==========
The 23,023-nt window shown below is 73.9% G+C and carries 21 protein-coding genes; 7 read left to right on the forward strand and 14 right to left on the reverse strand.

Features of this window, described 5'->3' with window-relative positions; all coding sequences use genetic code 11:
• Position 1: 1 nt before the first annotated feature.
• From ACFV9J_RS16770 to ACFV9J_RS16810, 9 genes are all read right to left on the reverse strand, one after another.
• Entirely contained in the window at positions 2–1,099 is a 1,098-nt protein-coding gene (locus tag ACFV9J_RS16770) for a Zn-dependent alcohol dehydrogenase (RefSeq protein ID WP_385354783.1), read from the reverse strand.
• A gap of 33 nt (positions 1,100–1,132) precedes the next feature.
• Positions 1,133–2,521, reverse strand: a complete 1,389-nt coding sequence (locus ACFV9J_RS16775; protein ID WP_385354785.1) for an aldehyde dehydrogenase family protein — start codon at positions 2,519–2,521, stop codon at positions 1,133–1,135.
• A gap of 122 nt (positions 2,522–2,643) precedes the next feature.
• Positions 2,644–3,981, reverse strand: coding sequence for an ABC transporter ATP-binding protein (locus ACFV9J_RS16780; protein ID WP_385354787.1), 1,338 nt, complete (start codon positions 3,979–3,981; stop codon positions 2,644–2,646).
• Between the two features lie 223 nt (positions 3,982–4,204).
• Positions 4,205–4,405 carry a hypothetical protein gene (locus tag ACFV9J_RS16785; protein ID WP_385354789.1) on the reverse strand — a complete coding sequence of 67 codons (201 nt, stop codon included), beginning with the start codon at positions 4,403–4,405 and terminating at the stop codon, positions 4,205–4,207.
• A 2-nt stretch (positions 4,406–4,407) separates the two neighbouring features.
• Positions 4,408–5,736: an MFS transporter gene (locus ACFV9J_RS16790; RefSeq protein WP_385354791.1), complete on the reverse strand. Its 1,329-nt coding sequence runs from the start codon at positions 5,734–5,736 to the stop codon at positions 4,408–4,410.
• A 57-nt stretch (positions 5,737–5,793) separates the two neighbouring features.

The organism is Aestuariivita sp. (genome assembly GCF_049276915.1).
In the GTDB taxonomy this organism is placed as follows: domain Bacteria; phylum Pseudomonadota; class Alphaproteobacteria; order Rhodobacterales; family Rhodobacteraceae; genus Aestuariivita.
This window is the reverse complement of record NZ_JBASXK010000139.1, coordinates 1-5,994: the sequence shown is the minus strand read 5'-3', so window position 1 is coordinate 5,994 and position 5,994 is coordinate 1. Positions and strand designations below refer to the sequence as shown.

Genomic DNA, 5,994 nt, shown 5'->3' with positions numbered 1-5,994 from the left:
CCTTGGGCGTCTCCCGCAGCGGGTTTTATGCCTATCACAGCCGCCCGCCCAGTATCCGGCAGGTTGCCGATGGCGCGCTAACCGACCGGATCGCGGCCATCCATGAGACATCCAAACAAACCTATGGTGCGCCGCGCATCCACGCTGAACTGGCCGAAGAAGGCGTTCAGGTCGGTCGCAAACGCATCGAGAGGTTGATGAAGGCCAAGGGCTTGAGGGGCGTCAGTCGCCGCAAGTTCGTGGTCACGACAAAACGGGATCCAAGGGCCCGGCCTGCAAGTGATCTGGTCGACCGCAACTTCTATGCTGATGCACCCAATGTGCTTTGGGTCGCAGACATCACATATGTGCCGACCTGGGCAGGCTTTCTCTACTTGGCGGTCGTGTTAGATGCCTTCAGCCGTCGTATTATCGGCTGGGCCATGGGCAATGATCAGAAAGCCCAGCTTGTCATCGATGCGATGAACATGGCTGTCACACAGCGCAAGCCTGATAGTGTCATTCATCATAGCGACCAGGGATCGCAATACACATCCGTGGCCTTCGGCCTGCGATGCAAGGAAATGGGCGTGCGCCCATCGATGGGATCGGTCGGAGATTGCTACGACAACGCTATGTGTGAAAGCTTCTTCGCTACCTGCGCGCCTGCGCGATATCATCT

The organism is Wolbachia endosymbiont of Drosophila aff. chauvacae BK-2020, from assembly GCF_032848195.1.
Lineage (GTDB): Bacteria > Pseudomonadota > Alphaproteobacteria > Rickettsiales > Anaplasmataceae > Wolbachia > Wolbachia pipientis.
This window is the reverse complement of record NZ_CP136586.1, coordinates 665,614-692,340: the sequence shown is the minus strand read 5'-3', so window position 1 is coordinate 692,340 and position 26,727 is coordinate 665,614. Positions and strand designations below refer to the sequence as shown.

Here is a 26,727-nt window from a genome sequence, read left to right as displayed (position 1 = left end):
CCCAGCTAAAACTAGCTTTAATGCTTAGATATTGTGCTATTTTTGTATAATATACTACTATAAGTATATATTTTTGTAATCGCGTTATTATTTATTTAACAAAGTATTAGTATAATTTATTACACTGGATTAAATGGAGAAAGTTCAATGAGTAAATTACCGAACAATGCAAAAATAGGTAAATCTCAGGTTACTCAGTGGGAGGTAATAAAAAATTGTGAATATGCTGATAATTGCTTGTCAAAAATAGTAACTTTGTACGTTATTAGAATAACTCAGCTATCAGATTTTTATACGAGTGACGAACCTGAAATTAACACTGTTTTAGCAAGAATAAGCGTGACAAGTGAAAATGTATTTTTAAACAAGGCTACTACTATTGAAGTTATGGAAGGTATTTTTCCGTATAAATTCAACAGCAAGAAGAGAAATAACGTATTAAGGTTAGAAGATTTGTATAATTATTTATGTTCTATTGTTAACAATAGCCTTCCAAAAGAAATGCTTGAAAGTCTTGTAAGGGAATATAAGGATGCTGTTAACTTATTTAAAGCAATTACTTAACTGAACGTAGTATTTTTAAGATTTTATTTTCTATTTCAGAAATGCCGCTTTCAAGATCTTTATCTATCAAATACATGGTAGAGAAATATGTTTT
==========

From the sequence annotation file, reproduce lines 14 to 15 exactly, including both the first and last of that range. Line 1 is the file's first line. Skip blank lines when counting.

• A 57-nt stretch (positions 5,737–5,793) separates the two neighbouring features.

The organism is Aestuariivita sp. (genome assembly GCF_049276915.1).